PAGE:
Judge To Decide Penalties In Next Phase Of Dark Money Case
HELENA, Mont. (AP) — Now that a jury has ruled a Montana legislator took $19,599 in illegal contributions, a judge now must decide whether to impose the ultimate penalty — the removal of an elected official from office, which hasn't been done by court order in 75 years.
District Judge Ray Dayton on Monday set a June 17 hearing in Anaconda for the penalty phase of the case against Rep. Art Wittich, R-Bozeman. On April 1, a jury found that Wittich took contributions from and coordinated his 2010 campaign with multiple nonprofit corporations affiliated with the National Right to Work Committee.
Among the issues to flesh out in deciding an appropriate punishment, Dayton will have to determine whether and how to apply a little-used state law that says a candidate convicted of violating campaign practices "must be removed from nomination or office."
Special Attorney General John Heenan said the way that law is written, the jury's verdict makes Wittich's ousting mandatory.
"Every day Mr. Wittich is in office now is a day he shouldn't be in office," Heenan told the judge in a conference call.
In response, Wittich attorney Lucinda Luetkemeyer said Wittich is no longer holding the office he was elected to in 2010, which makes removal from office irrelevant. Dayton voiced skepticism over that argument, but told the sides to lay out their positions in court filings.
Wittich served one term in the Senate seat he won in that 2010 election where he was found to have taken illegal contributions. In 2014, he switched to the state House seat for which he is now seeking re-election against challenges from two Republican primary opponents.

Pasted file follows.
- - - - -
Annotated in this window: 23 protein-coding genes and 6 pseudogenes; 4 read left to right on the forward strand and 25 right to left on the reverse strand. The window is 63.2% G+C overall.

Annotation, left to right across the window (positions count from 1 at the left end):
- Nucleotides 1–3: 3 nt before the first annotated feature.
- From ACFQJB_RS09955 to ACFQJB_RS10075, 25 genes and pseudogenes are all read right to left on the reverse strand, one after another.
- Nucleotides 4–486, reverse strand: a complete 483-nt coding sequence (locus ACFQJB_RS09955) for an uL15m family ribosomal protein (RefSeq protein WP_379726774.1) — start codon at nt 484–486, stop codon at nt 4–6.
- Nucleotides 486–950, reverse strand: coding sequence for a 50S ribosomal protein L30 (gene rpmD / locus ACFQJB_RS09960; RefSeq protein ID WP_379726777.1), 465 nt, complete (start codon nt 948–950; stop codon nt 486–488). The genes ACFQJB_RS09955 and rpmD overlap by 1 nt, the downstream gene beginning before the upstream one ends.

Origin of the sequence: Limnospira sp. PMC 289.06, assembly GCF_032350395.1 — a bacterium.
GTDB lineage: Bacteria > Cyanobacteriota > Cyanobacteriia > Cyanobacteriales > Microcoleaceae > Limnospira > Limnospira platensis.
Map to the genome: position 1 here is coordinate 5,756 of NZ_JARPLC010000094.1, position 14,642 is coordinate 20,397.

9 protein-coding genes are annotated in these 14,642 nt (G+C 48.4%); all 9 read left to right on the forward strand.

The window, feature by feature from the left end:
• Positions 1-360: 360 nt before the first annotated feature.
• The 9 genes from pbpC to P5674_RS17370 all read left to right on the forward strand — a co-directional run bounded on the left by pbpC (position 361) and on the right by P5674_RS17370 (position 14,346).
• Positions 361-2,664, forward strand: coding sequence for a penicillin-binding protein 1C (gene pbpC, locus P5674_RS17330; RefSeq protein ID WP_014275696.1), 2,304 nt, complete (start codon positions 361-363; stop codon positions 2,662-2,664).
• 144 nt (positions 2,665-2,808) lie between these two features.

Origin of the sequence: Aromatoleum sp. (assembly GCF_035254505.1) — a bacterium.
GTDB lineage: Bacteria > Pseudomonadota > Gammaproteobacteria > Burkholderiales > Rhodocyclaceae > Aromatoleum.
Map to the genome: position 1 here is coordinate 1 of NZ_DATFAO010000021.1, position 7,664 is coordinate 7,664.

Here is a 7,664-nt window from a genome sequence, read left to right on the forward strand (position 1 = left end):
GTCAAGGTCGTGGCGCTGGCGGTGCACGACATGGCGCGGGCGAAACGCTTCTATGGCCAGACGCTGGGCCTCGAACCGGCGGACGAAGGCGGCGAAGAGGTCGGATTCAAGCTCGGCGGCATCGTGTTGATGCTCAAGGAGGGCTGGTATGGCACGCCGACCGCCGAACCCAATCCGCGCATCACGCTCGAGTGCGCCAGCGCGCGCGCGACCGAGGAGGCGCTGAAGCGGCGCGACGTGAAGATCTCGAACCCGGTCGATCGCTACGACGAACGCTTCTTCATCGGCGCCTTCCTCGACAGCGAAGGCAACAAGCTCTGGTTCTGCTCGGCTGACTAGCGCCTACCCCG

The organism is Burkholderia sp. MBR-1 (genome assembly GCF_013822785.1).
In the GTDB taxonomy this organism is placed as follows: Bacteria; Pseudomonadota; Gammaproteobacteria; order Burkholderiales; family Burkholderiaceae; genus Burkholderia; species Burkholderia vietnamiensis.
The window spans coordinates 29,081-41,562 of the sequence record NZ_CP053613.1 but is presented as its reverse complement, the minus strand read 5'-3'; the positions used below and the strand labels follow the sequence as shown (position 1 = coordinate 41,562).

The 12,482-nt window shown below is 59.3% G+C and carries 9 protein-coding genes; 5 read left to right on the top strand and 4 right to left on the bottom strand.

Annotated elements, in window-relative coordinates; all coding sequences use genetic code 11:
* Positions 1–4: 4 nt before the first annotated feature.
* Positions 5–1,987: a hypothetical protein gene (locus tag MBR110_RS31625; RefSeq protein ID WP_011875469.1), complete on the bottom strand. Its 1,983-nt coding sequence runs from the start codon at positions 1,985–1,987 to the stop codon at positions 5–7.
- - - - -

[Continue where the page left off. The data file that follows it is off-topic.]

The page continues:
Quentin Rhoades, another Wittich attorney, said Wittich's election in 2014 was fair, so the will of the people who elected him should not be overturned except in the gravest of circumstances.
Besides removal as an officeholder and a candidate, Wittich could be fined triple the amount he took in illegal and unreported contributions.
Another issue to be decided is whether the judge will rule that Wittich's actions amount to quid pro quo corruption, such as bribery, or the appearance of it. That is an important ruling for Commissioner of Political Practices Jonathan Motl in defending the state in a federal lawsuit seeking to strike down Montana's low campaign contribution limits.
A federal appeals court has said the state must justify the contribution limits by proving they are preventing quid pro quo corruption or its appearance.
Dayton seemed disinclined to take up the corruption issue because it was not allowed to be presented to the jury, but said he would hear both sides' arguments for or against it.
"Why would we want to open up the can of worms about quid pro corruption?" Dayton asked.
Most campaign violation cases never see a Montana courtroom, with the great majority settled for a fine and an amended campaign finance report. That makes the high stakes in Wittich's case unique to modern Montana politics.
"The law dealing with the penalties has been around for a long time, but this is the first time in decades that one of these cases has gone far enough to bring this law into play," said University of Montana law professor Anthony Johnstone. "We're not necessarily breaking new ground, but we're breaking ground that has sat fallow for much of the 20th century."
The last time a Montana judge removed an elected official from office was in 1940. Then, a Forsyth judge ousted Cascade County Sheriff Guy Palagi for violating the state's Corrupt Practices Act by giving beer and tobacco to voters for their support in his 1938 re-election bid.
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